Digital fluency and wellbeing through a Mātauranga Māori framework
Ciara Arnot Community Advisor •
In a recent grant, Spotswood College in Taranaki set out to build and develop digital fluency and digital wellbeing through a Mātauranga Māori framework. Championed by Morehu Ransfield, the school's Head of Department for Te Reo Māori, they wanted to provide a way for students to learn leadership skills and experience team building and mentorship via the digital world. This innovative programme weaves together te reo Māori, tikanga, Te Tiriti and e-sports.
The programme is called Oranga Matihiko — digital recreation.
It is about building and developing digital fluency and digital wellbeing.
Students engage in online activities that best suit their particular skill sets and create opportunities to collaborate with other communities to achieve their personal goals, aspirations, and dreams in the digital space. This mana-enhancing approach to learning has enabled students to build confidence while showing them potential career pathways in the digital space.
As a secondary school, the opportunity to engage rangatahi Māori is paramount now more than ever. According to the Department of Internal Affairs' Digital inclusion user insights — Māori, improved digital inclusion for Māori requires:
- more affordable access to the internet and devices
- stronger leadership and power sharing between government and iwi
- recognition that digital-first and online-by-default strategies are marginalising some whānau
- more skills training provided for all ages.
This programme engages students facing these issues. It looks at e-sports, broadcasting, live-streaming, and online content creation. With e-sports recently debuting at this year's Commonwealth Games, we know it's an expanding field and ripe with opportunity. Collaborating with Victory Up, Ngāti Gaming, and the Digital Natives Academy, students are developing their digital proficiency in a holistic Māori environment. Students have been provided with appropriate hardware and can access online mentoring in and out of class via Discord.
Cultural competency remains at the forefront of Oranga Matihiko. Students have been working towards understanding whanautanga, manaakitanga, rangatiratanga, wairuatanga, pukengatanga, and how these core values apply to them and their whānau. Members from the Ngāti Gaming community have been using Discord as a tool to collaborate with the students, embedding Te Reo Māori me ōna tikanga with digital content creation and design and video production skills to help students present their ideas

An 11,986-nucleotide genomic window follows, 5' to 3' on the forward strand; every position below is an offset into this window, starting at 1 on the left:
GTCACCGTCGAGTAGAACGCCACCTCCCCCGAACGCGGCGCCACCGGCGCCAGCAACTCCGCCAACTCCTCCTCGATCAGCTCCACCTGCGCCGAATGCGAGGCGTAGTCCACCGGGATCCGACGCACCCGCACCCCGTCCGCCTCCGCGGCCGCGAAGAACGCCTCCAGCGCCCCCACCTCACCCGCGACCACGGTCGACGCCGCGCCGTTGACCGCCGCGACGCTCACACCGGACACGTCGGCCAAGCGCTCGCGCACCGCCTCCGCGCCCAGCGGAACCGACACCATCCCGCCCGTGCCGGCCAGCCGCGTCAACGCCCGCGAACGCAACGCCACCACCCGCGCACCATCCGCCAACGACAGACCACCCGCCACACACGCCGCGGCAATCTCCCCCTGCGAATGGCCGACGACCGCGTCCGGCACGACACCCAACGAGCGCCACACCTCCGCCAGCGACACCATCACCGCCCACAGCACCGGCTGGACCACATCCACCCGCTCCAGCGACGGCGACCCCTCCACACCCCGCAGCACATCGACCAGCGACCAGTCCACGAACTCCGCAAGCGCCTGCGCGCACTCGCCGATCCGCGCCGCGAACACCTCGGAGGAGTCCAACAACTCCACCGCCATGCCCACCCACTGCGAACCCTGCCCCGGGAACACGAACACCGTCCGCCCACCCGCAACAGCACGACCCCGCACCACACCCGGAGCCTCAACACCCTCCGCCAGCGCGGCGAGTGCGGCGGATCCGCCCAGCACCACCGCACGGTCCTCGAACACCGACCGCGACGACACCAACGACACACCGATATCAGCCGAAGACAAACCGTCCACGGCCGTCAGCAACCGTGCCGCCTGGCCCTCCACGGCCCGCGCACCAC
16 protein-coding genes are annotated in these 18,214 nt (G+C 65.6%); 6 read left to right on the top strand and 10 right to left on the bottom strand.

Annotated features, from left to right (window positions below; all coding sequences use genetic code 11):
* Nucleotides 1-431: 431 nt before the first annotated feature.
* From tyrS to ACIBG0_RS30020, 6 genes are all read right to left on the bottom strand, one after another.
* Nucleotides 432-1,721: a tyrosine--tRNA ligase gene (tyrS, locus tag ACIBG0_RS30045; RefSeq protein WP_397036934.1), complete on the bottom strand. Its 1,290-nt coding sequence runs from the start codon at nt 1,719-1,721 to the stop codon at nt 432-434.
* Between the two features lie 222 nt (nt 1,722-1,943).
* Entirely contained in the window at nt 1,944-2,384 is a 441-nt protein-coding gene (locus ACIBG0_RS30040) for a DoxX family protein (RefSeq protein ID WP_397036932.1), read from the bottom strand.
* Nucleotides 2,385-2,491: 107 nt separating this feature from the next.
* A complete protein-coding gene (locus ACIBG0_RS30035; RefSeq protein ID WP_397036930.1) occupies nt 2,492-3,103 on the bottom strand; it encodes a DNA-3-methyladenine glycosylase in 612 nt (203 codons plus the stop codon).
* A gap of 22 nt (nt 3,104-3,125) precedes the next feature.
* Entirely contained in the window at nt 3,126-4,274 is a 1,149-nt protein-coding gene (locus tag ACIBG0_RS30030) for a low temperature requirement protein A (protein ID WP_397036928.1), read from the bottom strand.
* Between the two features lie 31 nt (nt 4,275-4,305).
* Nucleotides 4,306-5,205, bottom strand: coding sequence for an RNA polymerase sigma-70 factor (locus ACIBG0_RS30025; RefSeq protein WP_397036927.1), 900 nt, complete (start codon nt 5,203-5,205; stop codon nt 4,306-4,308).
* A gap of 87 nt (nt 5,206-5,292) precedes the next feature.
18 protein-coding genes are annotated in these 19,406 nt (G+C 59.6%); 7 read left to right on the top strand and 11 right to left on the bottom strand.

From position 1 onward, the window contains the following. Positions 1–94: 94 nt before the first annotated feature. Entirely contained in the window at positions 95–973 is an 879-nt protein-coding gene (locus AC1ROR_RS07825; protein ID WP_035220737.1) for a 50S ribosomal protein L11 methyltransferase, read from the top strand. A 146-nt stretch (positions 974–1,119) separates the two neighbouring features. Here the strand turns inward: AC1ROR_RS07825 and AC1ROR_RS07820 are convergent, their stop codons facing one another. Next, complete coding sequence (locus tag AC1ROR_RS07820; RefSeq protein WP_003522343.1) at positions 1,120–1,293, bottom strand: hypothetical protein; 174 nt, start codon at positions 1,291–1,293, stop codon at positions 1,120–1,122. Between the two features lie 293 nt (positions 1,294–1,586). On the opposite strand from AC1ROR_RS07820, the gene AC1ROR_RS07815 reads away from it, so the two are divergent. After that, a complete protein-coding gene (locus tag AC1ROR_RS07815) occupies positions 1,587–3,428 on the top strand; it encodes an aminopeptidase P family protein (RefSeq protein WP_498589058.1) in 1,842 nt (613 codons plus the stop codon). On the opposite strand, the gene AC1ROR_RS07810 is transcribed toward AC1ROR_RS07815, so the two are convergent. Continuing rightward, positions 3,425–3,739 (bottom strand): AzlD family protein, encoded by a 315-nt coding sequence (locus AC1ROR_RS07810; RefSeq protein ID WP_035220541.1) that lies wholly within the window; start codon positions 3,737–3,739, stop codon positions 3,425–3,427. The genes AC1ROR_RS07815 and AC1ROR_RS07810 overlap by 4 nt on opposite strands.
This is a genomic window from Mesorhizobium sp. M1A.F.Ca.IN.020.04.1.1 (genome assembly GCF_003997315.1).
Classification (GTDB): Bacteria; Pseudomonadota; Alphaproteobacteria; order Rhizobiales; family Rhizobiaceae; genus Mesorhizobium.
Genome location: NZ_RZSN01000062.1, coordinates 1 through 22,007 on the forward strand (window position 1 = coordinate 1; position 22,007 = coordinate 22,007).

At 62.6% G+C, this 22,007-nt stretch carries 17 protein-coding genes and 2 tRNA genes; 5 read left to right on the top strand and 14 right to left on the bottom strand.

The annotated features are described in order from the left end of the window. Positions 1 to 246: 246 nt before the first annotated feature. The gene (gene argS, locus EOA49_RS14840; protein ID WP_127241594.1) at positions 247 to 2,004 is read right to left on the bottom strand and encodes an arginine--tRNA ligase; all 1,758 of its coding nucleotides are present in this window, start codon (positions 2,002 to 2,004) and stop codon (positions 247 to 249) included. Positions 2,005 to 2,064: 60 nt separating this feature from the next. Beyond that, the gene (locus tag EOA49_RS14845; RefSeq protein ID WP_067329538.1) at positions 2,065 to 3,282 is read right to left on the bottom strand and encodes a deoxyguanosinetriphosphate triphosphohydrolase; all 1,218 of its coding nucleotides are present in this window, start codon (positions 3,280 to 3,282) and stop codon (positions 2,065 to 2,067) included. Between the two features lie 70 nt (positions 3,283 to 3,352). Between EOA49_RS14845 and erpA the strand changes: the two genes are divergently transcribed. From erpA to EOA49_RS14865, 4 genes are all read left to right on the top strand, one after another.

They have also seen regional and national entities interested in the programme and how they could get involved. By extending their networks, the school will be able to provide students with potential future pathway careers in the e-sports industry — Spotswood College is now one of the leading schools for hosting the Taranaki High School Esports Committee and has national support from NZEsports CEO Jonathan 'Arkadian' Jansen and the New Zealand Esports federation. From the outset of this programme, they have been using our evaluation toolkit to develop an evaluation plan. In the second half of this project, they will dive into the data they have gathered. Designing this programme with an inbuilt evaluation plan means Morehu and his crew can demonstrate impact to solidify and expand this network of supporters. This programme looks set to offer a great model for others to follow.
Check out the recent feature in Stuff.
Each year InternetNZ uses profits from the sale of .nz domain names to give out community funding. We provide funding for community-led initiatives that help to create an Internet that benefits all of Aotearoa.
This organisation received grant funding in 2022.